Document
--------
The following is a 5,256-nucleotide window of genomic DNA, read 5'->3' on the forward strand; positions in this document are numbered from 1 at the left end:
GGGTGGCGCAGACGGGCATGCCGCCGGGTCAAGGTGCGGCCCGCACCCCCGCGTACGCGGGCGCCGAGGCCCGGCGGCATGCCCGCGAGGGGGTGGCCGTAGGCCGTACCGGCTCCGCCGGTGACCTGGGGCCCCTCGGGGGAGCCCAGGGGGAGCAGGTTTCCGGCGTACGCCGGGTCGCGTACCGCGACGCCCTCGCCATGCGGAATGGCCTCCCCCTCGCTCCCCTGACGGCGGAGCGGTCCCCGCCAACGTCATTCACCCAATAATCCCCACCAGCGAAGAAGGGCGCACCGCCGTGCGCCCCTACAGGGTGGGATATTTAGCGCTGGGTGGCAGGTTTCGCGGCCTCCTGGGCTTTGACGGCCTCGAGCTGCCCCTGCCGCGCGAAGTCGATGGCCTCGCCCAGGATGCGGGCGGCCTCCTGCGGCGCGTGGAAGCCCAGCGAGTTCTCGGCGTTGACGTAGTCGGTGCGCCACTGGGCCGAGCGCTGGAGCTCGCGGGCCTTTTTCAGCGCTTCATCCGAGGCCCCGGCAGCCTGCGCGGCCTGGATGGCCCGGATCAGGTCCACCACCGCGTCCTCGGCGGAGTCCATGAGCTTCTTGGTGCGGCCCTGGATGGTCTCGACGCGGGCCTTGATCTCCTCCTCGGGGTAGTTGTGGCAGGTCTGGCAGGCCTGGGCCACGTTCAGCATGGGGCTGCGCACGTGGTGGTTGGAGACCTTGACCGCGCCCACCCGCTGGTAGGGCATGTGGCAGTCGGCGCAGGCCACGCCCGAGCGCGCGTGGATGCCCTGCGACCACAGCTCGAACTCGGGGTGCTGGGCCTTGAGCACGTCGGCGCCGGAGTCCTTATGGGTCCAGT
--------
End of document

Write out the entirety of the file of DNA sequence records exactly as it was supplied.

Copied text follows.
The following is a 5,256-nucleotide window of genomic DNA, read 5'->3' on the forward strand; positions in this document are numbered from 1 at the left end:
GGGTGGCGCAGACGGGCATGCCGCCGGGTCAAGGTGCGGCCCGCACCCCCGCGTACGCGGGCGCCGAGGCCCGGCGGCATGCCCGCGAGGGGGTGGCCGTAGGCCGTACCGGCTCCGCCGGTGACCTGGGGCCCCTCGGGGGAGCCCAGGGGGAGCAGGTTTCCGGCGTACGCCGGGTCGCGTACCGCGACGCCCTCGCCATGCGGAATGGCCTCCCCCTCGCTCCCCTGACGGCGGAGCGGTCCCCGCCAACGTCATTCACCCAATAATCCCCACCAGCGAAGAAGGGCGCACCGCCGTGCGCCCCTACAGGGTGGGATATTTAGCGCTGGGTGGCAGGTTTCGCGGCCTCCTGGGCTTTGACGGCCTCGAGCTGCCCCTGCCGCGCGAAGTCGATGGCCTCGCCCAGGATGCGGGCGGCCTCCTGCGGCGCGTGGAAGCCCAGCGAGTTCTCGGCGTTGACGTAGTCGGTGCGCCACTGGGCCGAGCGCTGGAGCTCGCGGGCCTTTTTCAGCGCTTCATCCGAGGCCCCGGCAGCCTGCGCGGCCTGGATGGCCCGGATCAGGTCCACCACCGCGTCCTCGGCGGAGTCCATGAGCTTCTTGGTGCGGCCCTGGATGGTCTCGACGCGGGCCTTGATCTCCTCCTCGGGGTAGTTGTGGCAGGTCTGGCAGGCCTGGGCCACGTTCAGCATGGGGCTGCGCACGTGGTGGTTGGAGACCTTGACCGCGCCCACCCGCTGGTAGGGCATGTGGCAGTCGGCGCAGGCCACGCCCGAGCGCGCGTGGATGCCCTGCGACCACAGCTCGAACTCGGGGTGCTGGGCCTTGAGCACGTCGGCGCCGGAGTCCTTATGGGTCCAGT